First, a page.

“How can I improve my phrasing?”

PhrasingIf you’ve been around musicians enough or have read enough reviews of concerts and recordings, you’ve probably heard things along the lines of, “His/her phrasing is really good.” (Or perhaps, “His/her phrasing is terrible!”) What does that mean and how can you avoid having people say that your phrasing is terrible?

Phrasing refers to the feel and rhythm with which notes are played. The easiest way to picture it is to consider the differences in how people talk. Some people might talk as if they are in a hurry or nervous while others may speak in a way that seems relaxed. Similarly, musicians who are noted for great phrasing – Miles Davis, B.B. King and Herbie Hancock, to name a few – never seem as if they are rushed or in a hurry, even when they are playing fast. This video provides an entertaining demonstration of the basic parallels between speech phrasing and musical phrasing.

It’s important to note that phrasing, like other aspects of music, is partly subjective. The purpose of this “Ask O.P.!” entry is not to get you to phrase your music a certain way but to help you improve your phrasing in the way that you want. If you have heard recordings of yourself playing and are not happy with your note phrasing – maybe because you are not leaving enough space; maybe because you are playing too on top of the beat; maybe because your rhythmic patterns seem predictable – read on.

The first step to achieving your phrasing goals is to decide what they are. Listen to players whose phrasing you are trying to emulate; especially those who play different instruments from you. A common mistake for beginning jazz pianists and guitarists is to play phrases that are too long, with no space. Since wind and brass players have to breathe, the phrasing of their solos reflects this. Pianists, guitarists, bassists and the like can practice singing along with their solos. Don’t worry about being perfect, that’s not the goal; the goal is to become more conscientious of what you are playing and why you are playing it.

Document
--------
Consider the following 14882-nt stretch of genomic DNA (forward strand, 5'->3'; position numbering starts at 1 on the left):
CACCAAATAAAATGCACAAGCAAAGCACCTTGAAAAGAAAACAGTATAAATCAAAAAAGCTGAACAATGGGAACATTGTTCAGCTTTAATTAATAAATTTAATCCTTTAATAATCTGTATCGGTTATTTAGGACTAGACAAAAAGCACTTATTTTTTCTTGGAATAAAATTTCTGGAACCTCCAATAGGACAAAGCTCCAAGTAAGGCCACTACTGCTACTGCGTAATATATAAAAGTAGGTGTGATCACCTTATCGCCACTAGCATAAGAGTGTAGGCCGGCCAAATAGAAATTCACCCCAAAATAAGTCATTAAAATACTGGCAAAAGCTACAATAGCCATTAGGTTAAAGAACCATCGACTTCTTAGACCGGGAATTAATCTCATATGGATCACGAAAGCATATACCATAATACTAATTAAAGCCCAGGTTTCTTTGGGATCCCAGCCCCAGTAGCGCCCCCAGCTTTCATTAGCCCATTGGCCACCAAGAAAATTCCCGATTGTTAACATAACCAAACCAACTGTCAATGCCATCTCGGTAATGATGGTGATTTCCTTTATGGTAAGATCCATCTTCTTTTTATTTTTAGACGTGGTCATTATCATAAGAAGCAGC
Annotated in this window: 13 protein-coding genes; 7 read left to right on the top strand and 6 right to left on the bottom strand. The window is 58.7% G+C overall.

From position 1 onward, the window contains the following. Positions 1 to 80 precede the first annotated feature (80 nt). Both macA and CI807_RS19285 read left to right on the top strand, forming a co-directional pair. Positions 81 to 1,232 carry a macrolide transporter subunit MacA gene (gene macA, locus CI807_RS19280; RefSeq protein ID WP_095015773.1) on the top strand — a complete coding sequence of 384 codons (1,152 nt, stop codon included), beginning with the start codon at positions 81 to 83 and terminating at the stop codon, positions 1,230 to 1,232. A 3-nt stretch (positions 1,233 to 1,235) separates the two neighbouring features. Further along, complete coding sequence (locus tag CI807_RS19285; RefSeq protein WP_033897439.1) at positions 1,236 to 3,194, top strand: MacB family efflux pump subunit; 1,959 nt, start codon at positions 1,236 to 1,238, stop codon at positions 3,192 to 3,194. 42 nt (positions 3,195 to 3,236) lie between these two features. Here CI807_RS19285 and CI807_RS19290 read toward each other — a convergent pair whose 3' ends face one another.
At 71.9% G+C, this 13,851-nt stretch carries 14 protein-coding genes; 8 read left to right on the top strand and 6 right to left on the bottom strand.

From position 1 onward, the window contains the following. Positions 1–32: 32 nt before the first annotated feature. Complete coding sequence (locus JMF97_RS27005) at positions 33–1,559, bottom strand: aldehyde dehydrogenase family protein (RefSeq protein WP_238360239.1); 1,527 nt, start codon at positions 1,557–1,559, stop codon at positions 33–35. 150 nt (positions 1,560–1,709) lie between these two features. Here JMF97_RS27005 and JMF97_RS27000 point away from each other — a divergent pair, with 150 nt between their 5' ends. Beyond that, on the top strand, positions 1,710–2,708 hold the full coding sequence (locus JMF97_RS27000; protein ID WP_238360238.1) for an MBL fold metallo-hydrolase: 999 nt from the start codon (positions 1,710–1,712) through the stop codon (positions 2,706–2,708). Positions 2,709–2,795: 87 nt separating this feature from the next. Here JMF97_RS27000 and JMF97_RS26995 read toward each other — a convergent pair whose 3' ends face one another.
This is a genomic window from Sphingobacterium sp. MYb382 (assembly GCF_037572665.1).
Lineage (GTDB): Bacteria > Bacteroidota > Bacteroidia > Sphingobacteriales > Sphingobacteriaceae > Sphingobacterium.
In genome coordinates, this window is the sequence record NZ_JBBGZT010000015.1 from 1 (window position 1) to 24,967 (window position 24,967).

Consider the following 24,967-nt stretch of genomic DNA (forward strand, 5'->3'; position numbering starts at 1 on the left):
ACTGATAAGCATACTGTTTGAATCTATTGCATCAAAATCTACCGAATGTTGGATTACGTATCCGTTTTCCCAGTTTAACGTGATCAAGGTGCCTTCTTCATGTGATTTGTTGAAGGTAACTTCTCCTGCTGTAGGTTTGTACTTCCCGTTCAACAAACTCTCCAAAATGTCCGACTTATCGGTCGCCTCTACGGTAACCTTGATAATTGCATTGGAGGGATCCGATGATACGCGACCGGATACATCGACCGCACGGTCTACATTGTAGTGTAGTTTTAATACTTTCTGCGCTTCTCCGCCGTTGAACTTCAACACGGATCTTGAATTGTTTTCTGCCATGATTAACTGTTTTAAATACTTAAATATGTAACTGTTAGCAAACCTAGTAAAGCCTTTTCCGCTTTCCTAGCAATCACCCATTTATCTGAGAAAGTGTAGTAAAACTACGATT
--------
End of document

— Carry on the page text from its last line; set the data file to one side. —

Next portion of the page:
The next step will depend on where your areas of weakness are. If you are still struggling to master a given tune’s chord progression, you will need to spend more time with it until it becomes second nature. Use a familiar progression, such as a twelve bar blues, to try out new phrasing and rhythmic ideas. If you are comfortable with the progression to the point of not having to think about it, try playing it at a different (preferably slower) tempo from what you are used to. Doing this will force you to listen more closely to where the beat and the time are and to come up with new ideas. Quoting the melody of a tune is an effective tool as well; maybe even find a different tune that works over the same progression.

More advanced techniques include starting your phrases on beats other than the downbeat (this analysis of John Coltrane’s solo on “Blue and Green” shows this concept in action), using poly-rhythms to create rhythmic tension (more on that here)  and rhythmic motifs (repeating a rhythmic phrase with the same or different notes). Perhaps the most famous rhythmic motif of all time is heard in Beethoven’s fifth symphony; the rhythm of short-short-short-long appears throughout the entire composition. While classical music is written out note for note, it has much to teach improvisers in structuring a meaningful, memorable solo.

Like many other concepts in music, phrasing won’t be mastered overnight; it could be said that one never fully masters it. Just focus on setting goals, improving, being creative and having fun.

 

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